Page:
Tagged: ssd, Samsung, enterprise ssd
Allyn first mentioned this device last year, but they're apparently now shipping for a whopping $10,000 USD. To refresh, the PM1633a is an SSD from Samsung that packs 15.36TB into a 2.5-inch form factor. According to Samsung, it does this by stacking 16 dies, each containing 48 layers of flash cells, into a 512GB package.
It's unclear how many packages are installed in the device, because we don't know how much over-provisioning Samsung provides, but the advertised capacity equates to exactly 30 packages. Update @ 11:30pm: Turns out I was staring right at it in the old press release. The drive has 32 packages, so 16384 GB, once you account for over-provisioning.
Image Credit: Samsung
Down at CDW, they are selling them for $10,311.99 USD with the option to lease for $321.73 / month. That's only 2.1c/GB... per month... for probably three whole years. No Ryan, that doesn't count. The warranty period doesn't seem to be listed, but Samsung will cover up to 15.36TB per day in writes. I mean, we knew it would be expensive, given its size and performance. At least it's only ~65c/GB.
Subject: General Tech | July 14, 2016 - 01:50 PM | Ryan Shrout
Tagged: video, Samsung, rx 480, radeon, Primochill, praxis, power consumption, podcast, phononic, gtx 1060, amd, 850 EVO, 4TB
PC Perspective Podcast #408 - 07/14/2016
Join us this week as we discuss a conclusion to the RX 480 power issue, the GTX 1060, a 4TB Samsung 850 EVO and more!
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This episode of the PC Perspective Podcast is sponsored by Lenovo!
Hosts: Ryan Shrout, Allyn Malventano, Jeremy Hellstrom, and Josh Walrath
Introduction, Specifications, and Packaging
Everyone expects SSD makers to keep pushing out higher and higher capacity SSDs, but the thing holding them back is sufficient market demand for that capacity. With that, it appears Samsung has decided it was high time for a 4TB model of their 850 EVO. Today we will be looking at this huge capacity point, and paying close attention to any performance dips that sometimes result in pushing a given SSD controller / architecture to extreme capacities.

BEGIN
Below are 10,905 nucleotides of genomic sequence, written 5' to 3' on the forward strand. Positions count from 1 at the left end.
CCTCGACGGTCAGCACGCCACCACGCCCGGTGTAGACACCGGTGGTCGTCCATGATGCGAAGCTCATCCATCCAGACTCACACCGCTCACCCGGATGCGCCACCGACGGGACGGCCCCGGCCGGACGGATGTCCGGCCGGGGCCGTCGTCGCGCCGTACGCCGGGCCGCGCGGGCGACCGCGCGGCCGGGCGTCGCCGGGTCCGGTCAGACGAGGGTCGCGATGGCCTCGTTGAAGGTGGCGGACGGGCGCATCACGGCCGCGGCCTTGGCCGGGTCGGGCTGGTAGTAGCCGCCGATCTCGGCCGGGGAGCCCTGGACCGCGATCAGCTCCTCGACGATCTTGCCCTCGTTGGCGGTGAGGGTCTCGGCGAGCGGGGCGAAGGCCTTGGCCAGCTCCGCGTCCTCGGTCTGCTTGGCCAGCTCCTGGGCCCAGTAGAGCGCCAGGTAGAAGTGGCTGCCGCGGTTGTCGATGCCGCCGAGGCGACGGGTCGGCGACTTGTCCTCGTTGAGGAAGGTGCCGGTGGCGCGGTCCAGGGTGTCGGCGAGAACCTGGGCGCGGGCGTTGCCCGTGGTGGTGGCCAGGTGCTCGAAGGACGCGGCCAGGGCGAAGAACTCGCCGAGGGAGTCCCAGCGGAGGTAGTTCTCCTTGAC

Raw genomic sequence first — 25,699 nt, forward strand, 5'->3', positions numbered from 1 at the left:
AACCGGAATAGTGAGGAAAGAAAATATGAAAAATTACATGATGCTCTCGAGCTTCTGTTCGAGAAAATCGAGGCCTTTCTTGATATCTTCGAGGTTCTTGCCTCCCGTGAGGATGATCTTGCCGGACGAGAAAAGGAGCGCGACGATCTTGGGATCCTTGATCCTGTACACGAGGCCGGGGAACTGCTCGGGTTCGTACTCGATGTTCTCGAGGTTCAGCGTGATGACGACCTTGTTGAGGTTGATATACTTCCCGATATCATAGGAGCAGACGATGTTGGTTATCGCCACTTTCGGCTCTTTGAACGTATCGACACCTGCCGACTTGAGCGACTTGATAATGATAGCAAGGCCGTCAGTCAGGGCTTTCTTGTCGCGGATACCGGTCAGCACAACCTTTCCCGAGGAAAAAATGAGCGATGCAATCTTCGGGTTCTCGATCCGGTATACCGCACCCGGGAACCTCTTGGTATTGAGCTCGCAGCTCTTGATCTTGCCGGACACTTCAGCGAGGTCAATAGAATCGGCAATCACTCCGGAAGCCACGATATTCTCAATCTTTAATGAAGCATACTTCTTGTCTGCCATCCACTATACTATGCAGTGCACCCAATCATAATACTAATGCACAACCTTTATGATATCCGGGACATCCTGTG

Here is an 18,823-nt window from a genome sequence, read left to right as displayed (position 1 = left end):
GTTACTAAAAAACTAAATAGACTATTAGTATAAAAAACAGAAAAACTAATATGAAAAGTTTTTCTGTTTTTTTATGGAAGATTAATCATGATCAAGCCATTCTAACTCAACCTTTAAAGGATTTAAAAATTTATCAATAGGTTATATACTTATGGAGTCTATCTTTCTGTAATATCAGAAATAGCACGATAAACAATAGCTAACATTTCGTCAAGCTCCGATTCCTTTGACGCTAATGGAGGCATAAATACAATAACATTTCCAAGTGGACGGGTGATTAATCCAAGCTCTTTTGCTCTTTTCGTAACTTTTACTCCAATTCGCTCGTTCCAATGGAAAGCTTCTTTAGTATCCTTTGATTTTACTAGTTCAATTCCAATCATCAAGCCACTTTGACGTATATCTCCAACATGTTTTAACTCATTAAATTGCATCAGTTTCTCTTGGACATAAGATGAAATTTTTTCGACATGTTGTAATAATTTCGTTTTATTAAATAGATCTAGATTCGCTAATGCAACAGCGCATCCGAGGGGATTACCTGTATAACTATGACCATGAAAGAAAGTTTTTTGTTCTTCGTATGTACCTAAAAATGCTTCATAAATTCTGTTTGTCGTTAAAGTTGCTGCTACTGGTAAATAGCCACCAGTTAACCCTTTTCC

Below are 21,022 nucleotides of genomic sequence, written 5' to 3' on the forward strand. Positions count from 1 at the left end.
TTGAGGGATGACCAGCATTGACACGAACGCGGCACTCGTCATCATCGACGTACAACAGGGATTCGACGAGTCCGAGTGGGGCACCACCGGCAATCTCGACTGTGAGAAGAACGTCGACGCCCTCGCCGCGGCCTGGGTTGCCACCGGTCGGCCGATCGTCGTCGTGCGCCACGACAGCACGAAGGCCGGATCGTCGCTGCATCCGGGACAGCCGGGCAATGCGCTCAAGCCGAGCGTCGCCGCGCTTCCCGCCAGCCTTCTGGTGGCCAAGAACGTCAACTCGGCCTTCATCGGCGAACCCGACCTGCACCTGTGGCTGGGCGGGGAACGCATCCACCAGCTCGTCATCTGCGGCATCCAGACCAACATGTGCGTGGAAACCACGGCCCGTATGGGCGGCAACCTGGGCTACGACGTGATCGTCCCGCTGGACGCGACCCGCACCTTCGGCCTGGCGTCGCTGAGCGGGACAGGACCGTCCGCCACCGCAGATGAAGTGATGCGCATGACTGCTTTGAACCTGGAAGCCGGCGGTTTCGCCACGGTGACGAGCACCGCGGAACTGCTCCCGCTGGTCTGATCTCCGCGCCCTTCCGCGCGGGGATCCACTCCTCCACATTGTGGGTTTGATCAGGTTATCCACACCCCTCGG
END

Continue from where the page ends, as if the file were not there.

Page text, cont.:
This new 4TB model benefits from the higher density of Samsung’s 48-layer V-NAND. We performed a side-by-side comparison of 32 and 48 layer products back in March, and found the newer flash to reduce Latency Percentile profiles closer to MLC-equipped Pro model than the 32-layer (TLC) EVO:
Latency Percentile showing reduced latency of Samsung’s new 48-layer V-NAND
We’ll be looking into all of this in today’s review, along with trying our hand at some new mixed paced workload testing, so let’s get to it!
Subject: General Tech | July 7, 2016 - 12:37 PM | Jeremy Hellstrom
Tagged: UFS, Samsung, microSD
Samsung just announced the first product based on the new Universal Flash Storage standard which will be making microSD cards as obsolete as your old mix tape. They will come in sizes from 256GB down to 32GB but it is the speed of these new storage devices that will impress, not the density. Samsung tells of sequential read speeds of up to 530MB/s, allowing you to dump HD quality video to a PC and random reads of 40,000 IOPS if you have a usage scenario which would read in such a manner. For recording video you can expect up to 170MB/s sequential write speed or 35,000 random IOPS; 4K drone recordings won't be limited by bandwidth anymore.
Unfortunately, as The Inquirer points out, no one can use these yet as we haven't a place to stick them.
"What UFS does mean already is that we'll start to see a bottleneck lifted in storage speeds in phones and tablets. As we've already seen, MicroSD doesn't cut it in the speed stakes, and it doesn't seem so long ago that we reported on torn down phones with 'internal' memory that was really just an SD card hidden away."
Here is some more Tech News from around the web:
- NVIDIA Announces The GeForce GTX 1060, Linux Tests Happening @ Phoronix
- Official NVIDIA GeForce GTX 1060 Announcement @ [H]ard|OCP
- Symantec admits it won't patch 'catastrophic' security flaws until mid-July @ The Inquirer
- Hackers Can Use Smart Watch Movements To Reveal A Wearer's ATM PIN @ Slashdot
- Huge double boxset of Android patches lands after Qualcomm disk encryption blown open @ The Register
- ⌘+c malware smacks Macs, drains keychains, pours over Tor @ The Register
- TP-Link abandons 'forgotten' router config domains @ The Register